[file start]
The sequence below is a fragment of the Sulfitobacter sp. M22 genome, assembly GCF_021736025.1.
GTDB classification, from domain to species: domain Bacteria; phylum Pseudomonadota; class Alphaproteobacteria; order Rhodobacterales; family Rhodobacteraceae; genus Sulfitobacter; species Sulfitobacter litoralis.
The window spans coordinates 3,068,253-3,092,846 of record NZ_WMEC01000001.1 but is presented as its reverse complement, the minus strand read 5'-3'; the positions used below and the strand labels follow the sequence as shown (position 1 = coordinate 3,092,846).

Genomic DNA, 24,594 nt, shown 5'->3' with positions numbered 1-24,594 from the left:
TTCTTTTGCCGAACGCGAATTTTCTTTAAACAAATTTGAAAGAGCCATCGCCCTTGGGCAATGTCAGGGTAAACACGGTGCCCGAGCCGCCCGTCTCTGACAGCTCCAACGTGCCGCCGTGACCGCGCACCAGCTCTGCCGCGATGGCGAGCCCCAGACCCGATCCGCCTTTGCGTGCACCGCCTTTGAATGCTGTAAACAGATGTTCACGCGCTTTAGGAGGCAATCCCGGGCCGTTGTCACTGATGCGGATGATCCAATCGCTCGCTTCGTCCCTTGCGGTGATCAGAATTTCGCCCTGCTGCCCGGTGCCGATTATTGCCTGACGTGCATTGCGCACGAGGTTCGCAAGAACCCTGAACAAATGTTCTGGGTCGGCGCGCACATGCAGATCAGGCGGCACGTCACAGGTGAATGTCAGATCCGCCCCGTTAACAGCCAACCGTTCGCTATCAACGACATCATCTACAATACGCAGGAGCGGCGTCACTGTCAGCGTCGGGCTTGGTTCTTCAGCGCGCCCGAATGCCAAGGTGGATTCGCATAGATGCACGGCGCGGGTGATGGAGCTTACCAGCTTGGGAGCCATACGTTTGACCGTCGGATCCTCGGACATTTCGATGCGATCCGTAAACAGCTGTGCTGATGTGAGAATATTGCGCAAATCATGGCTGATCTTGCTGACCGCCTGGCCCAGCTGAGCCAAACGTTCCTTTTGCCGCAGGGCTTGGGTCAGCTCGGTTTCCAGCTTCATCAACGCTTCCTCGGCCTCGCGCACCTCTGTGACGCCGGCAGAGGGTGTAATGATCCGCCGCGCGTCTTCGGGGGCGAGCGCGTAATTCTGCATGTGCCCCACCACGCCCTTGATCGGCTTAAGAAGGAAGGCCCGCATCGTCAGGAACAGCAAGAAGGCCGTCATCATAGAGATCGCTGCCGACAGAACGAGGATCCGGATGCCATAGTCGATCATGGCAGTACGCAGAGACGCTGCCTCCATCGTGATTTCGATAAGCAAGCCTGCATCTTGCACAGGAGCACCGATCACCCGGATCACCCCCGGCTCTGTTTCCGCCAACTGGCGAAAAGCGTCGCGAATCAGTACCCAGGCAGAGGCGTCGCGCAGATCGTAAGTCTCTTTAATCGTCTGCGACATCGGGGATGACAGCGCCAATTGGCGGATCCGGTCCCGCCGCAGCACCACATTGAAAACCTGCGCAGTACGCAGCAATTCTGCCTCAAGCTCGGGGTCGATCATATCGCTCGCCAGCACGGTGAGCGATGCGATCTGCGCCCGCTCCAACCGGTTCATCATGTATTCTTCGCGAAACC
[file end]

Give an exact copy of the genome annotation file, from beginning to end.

The sequence below is a fragment of the Sulfitobacter sp. M22 genome, assembly GCF_021736025.1.
GTDB classification, from domain to species: domain Bacteria; phylum Pseudomonadota; class Alphaproteobacteria; order Rhodobacterales; family Rhodobacteraceae; genus Sulfitobacter; species Sulfitobacter litoralis.
The window spans coordinates 3,068,253-3,092,846 of record NZ_WMEC01000001.1 but is presented as its reverse complement, the minus strand read 5'-3'; the positions used below and the strand labels follow the sequence as shown (position 1 = coordinate 3,092,846).

Genomic DNA, 24,594 nt, shown 5'->3' with positions numbered 1-24,594 from the left:
TTCTTTTGCCGAACGCGAATTTTCTTTAAACAAATTTGAAAGAGCCATCGCCCTTGGGCAATGTCAGGGTAAACACGGTGCCCGAGCCGCCCGTCTCTGACAGCTCCAACGTGCCGCCGTGACCGCGCACCAGCTCTGCCGCGATGGCGAGCCCCAGACCCGATCCGCCTTTGCGTGCACCGCCTTTGAATGCTGTAAACAGATGTTCACGCGCTTTAGGAGGCAATCCCGGGCCGTTGTCACTGATGCGGATGATCCAATCGCTCGCTTCGTCCCTTGCGGTGATCAGAATTTCGCCCTGCTGCCCGGTGCCGATTATTGCCTGACGTGCATTGCGCACGAGGTTCGCAAGAACCCTGAACAAATGTTCTGGGTCGGCGCGCACATGCAGATCAGGCGGCACGTCACAGGTGAATGTCAGATCCGCCCCGTTAACAGCCAACCGTTCGCTATCAACGACATCATCTACAATACGCAGGAGCGGCGTCACTGTCAGCGTCGGGCTTGGTTCTTCAGCGCGCCCGAATGCCAAGGTGGATTCGCATAGATGCACGGCGCGGGTGATGGAGCTTACCAGCTTGGGAGCCATACGTTTGACCGTCGGATCCTCGGACATTTCGATGCGATCCGTAAACAGCTGTGCTGATGTGAGAATATTGCGCAAATCATGGCTGATCTTGCTGACCGCCTGGCCCAGCTGAGCCAAACGTTCCTTTTGCCGCAGGGCTTGGGTCAGCTCGGTTTCCAGCTTCATCAACGCTTCCTCGGCCTCGCGCACCTCTGTGACGCCGGCAGAGGGTGTAATGATCCGCCGCGCGTCTTCGGGGGCGAGCGCGTAATTCTGCATGTGCCCCACCACGCCCTTGATCGGCTTAAGAAGGAAGGCCCGCATCGTCAGGAACAGCAAGAAGGCCGTCATCATAGAGATCGCTGCCGACAGAACGAGGATCCGGATGCCATAGTCGATCATGGCAGTACGCAGAGACGCTGCCTCCATCGTGATTTCGATAAGCAAGCCTGCATCTTGCACAGGAGCACCGATCACCCGGATCACCCCCGGCTCTGTTTCCGCCAACTGGCGAAAAGCGTCGCGAATCAGTACCCAGGCAGAGGCGTCGCGCAGATCGTAAGTCTCTTTAATCGTCTGCGACATCGGGGATGACAGCGCCAATTGGCGGATCCGGTCCCGCCGCAGCACCACATTGAAAACCTGCGCAGTACGCAGCAATTCTGCCTCAAGCTCGGGGTCGATCATATCGCTCGCCAGCACGGTGAGCGATGCGATCTGCGCCCGCTCCAACCGGTTCATCATGTATTCTTCGCGAAACC